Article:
WASHINGTON, D.C.—Chairman John D. (Jay) Rockefeller IV released the following statement today following release of a report showing consumers will save more than $1 billion from insurance company rebates.
“It’s now clear that the minimum medical loss ratio law has been a huge win for consumers,” said Rockefeller. “Millions of American consumers and businesses will receive more than $1 billion dollars in rebates over the next few months because their health insurance companies did not meet the medical loss ratio targets in 2011. Millions more are benefiting because health insurance companies are spending less money on executive salaries and administrative costs, and more on patient care and improving health care quality. The medical loss ratio law is putting money back into consumers’ pockets and forcing the health insurance industry to put their customers ahead of profits.”
The savings come from the minimum medical loss ratio provision – also known as the “80/20 rule” – and is considered one of the most important consumer protections in the 2010 health care reform law. The law encourages health insurance companies to spend a larger portion of their customers’ premium dollars on care by requiring companies to pay rebates if they spend less than 80% of their premium dollars on health care services. The law’s rebate provisions went into effect on January 1, 2011.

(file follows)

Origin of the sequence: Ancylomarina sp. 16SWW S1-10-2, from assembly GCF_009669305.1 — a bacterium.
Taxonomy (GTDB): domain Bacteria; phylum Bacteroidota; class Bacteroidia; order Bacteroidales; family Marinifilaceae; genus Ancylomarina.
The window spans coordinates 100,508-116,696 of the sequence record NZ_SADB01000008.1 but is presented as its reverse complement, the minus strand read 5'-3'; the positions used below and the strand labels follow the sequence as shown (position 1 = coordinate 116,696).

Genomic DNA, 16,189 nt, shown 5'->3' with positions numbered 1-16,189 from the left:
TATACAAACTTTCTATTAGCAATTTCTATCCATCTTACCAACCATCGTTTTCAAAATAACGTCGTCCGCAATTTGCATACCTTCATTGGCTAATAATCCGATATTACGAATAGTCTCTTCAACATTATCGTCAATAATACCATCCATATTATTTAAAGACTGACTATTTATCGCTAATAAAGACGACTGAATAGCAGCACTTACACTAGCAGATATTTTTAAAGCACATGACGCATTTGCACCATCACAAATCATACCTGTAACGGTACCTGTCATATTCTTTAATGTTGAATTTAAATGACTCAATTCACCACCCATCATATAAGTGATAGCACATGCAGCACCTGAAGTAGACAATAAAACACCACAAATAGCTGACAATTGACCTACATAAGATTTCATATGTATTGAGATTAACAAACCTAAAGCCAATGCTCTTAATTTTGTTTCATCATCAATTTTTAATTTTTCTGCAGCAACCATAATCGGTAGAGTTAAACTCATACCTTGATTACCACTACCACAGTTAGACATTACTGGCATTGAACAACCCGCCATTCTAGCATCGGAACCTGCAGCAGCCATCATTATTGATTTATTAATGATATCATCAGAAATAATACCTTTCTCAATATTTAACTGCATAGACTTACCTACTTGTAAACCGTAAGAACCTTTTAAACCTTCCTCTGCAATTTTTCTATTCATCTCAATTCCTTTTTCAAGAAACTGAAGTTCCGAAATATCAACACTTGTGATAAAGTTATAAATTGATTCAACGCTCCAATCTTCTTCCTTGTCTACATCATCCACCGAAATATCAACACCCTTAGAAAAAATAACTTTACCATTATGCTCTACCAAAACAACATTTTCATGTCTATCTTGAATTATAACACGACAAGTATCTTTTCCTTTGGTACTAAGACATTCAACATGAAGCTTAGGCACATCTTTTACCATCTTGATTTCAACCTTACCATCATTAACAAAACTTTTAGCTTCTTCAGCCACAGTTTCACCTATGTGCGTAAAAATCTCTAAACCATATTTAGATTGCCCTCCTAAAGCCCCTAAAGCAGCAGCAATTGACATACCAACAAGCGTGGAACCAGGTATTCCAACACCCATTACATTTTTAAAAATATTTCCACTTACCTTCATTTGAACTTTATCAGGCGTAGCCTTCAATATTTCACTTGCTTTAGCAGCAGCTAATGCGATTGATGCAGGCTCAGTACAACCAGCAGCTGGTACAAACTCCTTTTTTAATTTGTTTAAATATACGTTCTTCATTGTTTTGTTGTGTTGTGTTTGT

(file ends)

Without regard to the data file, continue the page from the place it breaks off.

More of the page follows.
Over the past month, health insurance companies have been submitting their mandatory financial filings with state insurance regulators. A preliminary review of these filings released today by the Kaiser Family Foundation estimates that health insurance companies will owe their individual and business customers at least $1.3 billion in rebates for the calendar year 2011. For West Virginia, the Kaiser report estimates that health insurance companies operating in the state will be required to pay $2.2 million in rebates, more than $1.4 million in the individual market and $774,000 in the small group market.
In addition to these rebates, the 80/20 rule has delivered savings to millions more American consumers through lower premiums. As the Kaiser report notes, the 80/20 rule “provided an incentive for insurers to seek lower premium increases than they would have otherwise, and in some cases premiums have decreased.” In West Virginia, for example, Highmark Blue Cross Blue Shield cut the December 2011 premiums it charged its 4,200 West Virginia small business customers by 75% in order to make sure it met the law’s 80% requirement.